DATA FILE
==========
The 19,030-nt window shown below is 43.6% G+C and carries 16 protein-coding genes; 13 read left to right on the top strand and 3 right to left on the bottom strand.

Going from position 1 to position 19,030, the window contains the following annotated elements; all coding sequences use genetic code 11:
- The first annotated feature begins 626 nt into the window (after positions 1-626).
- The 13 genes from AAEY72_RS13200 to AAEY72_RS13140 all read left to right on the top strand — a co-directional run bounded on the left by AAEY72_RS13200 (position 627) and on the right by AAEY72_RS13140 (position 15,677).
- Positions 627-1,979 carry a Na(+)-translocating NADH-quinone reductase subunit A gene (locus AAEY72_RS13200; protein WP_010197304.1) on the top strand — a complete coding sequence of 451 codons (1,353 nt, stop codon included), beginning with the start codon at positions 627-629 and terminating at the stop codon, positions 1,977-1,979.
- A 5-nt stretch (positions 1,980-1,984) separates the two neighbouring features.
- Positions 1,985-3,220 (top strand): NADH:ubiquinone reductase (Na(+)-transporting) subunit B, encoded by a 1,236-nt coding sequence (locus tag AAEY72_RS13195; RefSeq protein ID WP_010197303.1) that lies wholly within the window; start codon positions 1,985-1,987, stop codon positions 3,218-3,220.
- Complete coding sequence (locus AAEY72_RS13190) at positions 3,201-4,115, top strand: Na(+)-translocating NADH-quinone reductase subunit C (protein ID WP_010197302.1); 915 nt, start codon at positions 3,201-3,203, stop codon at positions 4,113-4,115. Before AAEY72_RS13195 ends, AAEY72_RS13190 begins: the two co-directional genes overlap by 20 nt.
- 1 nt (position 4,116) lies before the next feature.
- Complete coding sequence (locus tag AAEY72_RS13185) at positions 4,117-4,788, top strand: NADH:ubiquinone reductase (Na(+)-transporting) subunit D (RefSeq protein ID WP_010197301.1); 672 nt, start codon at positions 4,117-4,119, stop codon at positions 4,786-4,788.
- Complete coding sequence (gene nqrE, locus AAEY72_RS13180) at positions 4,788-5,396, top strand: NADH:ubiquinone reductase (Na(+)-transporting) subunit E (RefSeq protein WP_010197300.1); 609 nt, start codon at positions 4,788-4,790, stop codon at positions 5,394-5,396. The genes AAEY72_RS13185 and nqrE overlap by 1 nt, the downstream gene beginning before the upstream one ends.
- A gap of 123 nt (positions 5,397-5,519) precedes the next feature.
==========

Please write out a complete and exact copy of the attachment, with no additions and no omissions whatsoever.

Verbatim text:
The 19,030-nt window shown below is 43.6% G+C and carries 16 protein-coding genes; 13 read left to right on the top strand and 3 right to left on the bottom strand.

Going from position 1 to position 19,030, the window contains the following annotated elements; all coding sequences use genetic code 11:
- The first annotated feature begins 626 nt into the window (after positions 1-626).
- The 13 genes from AAEY72_RS13200 to AAEY72_RS13140 all read left to right on the top strand — a co-directional run bounded on the left by AAEY72_RS13200 (position 627) and on the right by AAEY72_RS13140 (position 15,677).
- Positions 627-1,979 carry a Na(+)-translocating NADH-quinone reductase subunit A gene (locus AAEY72_RS13200; protein WP_010197304.1) on the top strand — a complete coding sequence of 451 codons (1,353 nt, stop codon included), beginning with the start codon at positions 627-629 and terminating at the stop codon, positions 1,977-1,979.
- A 5-nt stretch (positions 1,980-1,984) separates the two neighbouring features.
- Positions 1,985-3,220 (top strand): NADH:ubiquinone reductase (Na(+)-transporting) subunit B, encoded by a 1,236-nt coding sequence (locus tag AAEY72_RS13195; RefSeq protein ID WP_010197303.1) that lies wholly within the window; start codon positions 1,985-1,987, stop codon positions 3,218-3,220.
- Complete coding sequence (locus AAEY72_RS13190) at positions 3,201-4,115, top strand: Na(+)-translocating NADH-quinone reductase subunit C (protein ID WP_010197302.1); 915 nt, start codon at positions 3,201-3,203, stop codon at positions 4,113-4,115. Before AAEY72_RS13195 ends, AAEY72_RS13190 begins: the two co-directional genes overlap by 20 nt.
- 1 nt (position 4,116) lies before the next feature.
- Complete coding sequence (locus tag AAEY72_RS13185) at positions 4,117-4,788, top strand: NADH:ubiquinone reductase (Na(+)-transporting) subunit D (RefSeq protein ID WP_010197301.1); 672 nt, start codon at positions 4,117-4,119, stop codon at positions 4,786-4,788.
- Complete coding sequence (gene nqrE, locus AAEY72_RS13180) at positions 4,788-5,396, top strand: NADH:ubiquinone reductase (Na(+)-transporting) subunit E (RefSeq protein WP_010197300.1); 609 nt, start codon at positions 4,788-4,790, stop codon at positions 5,394-5,396. The genes AAEY72_RS13185 and nqrE overlap by 1 nt, the downstream gene beginning before the upstream one ends.
- A gap of 123 nt (positions 5,397-5,519) precedes the next feature.